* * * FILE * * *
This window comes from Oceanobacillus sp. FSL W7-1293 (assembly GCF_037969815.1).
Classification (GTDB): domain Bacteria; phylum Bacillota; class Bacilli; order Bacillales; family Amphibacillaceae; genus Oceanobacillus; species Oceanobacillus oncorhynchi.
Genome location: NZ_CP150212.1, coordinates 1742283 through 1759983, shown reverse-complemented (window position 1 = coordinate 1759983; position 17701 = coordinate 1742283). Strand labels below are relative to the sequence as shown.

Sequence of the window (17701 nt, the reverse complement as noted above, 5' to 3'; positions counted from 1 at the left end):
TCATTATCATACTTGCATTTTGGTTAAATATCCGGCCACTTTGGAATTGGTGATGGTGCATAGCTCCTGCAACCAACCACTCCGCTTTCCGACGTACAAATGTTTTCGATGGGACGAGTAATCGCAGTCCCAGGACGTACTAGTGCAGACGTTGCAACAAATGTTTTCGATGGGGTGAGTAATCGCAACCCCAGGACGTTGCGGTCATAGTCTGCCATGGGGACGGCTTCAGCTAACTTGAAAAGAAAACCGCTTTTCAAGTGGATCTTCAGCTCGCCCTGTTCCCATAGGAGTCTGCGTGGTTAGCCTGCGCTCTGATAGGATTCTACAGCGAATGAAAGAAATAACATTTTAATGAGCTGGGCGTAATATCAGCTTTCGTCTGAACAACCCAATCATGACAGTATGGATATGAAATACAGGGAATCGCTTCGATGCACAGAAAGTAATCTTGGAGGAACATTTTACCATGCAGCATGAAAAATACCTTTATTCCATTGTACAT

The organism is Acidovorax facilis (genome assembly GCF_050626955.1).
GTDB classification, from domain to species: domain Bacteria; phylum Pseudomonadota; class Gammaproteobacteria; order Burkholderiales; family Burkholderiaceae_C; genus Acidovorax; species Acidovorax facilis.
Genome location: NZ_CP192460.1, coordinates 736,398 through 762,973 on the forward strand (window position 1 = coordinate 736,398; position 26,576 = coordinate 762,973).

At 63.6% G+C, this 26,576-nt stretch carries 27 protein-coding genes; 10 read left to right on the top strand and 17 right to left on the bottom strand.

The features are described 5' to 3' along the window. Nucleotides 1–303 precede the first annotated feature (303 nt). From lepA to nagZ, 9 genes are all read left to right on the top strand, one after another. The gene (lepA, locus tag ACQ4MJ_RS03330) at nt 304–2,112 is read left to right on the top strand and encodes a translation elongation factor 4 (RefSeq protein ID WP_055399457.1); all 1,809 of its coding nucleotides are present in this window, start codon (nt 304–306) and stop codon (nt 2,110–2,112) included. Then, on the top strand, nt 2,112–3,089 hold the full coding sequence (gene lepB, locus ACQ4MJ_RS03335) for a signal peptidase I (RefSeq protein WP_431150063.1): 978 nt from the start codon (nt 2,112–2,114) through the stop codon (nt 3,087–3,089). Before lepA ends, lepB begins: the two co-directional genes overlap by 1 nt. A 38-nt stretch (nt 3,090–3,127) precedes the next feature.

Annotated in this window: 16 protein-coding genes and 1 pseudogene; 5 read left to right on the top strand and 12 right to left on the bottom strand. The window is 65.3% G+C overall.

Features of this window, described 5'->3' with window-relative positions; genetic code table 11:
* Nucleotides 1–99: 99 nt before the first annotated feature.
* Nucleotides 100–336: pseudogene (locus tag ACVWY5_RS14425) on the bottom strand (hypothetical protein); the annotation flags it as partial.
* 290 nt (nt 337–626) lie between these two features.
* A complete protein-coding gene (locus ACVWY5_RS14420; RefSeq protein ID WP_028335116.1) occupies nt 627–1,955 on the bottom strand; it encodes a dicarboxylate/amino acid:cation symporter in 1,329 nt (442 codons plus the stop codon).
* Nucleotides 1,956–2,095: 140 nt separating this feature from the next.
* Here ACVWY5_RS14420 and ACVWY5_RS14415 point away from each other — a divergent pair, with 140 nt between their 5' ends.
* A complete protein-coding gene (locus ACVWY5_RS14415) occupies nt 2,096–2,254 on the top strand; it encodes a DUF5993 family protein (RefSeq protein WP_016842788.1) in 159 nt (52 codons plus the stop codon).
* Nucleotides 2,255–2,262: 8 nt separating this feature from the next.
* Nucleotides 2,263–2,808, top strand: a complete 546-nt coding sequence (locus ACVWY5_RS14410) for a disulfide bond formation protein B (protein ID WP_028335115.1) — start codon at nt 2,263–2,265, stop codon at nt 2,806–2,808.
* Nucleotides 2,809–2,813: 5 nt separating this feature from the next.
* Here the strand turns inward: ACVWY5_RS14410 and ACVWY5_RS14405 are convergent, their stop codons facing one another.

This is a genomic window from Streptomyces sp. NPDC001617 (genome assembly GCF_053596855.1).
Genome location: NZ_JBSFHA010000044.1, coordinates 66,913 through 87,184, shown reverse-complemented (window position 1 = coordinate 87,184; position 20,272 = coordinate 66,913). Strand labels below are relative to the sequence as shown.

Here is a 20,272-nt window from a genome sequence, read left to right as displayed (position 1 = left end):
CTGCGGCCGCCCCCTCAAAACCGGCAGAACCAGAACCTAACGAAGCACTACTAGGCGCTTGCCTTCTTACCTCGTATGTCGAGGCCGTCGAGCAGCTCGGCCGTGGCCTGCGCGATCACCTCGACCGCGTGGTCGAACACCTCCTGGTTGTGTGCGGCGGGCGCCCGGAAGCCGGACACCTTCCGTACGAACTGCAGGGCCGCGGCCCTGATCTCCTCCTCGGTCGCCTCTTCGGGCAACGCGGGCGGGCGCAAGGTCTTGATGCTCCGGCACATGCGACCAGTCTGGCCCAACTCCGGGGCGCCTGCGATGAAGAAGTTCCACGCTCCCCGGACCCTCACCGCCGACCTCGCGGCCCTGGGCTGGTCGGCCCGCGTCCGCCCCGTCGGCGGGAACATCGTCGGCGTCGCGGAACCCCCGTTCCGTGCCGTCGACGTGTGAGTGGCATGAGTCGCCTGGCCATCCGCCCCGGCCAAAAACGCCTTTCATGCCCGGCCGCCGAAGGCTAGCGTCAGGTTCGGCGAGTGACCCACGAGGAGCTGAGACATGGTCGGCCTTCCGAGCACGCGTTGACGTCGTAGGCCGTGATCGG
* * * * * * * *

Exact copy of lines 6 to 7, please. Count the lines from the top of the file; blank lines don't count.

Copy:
The organism is Acidovorax facilis (genome assembly GCF_050626955.1).
GTDB classification, from domain to species: domain Bacteria; phylum Pseudomonadota; class Gammaproteobacteria; order Burkholderiales; family Burkholderiaceae_C; genus Acidovorax; species Acidovorax facilis.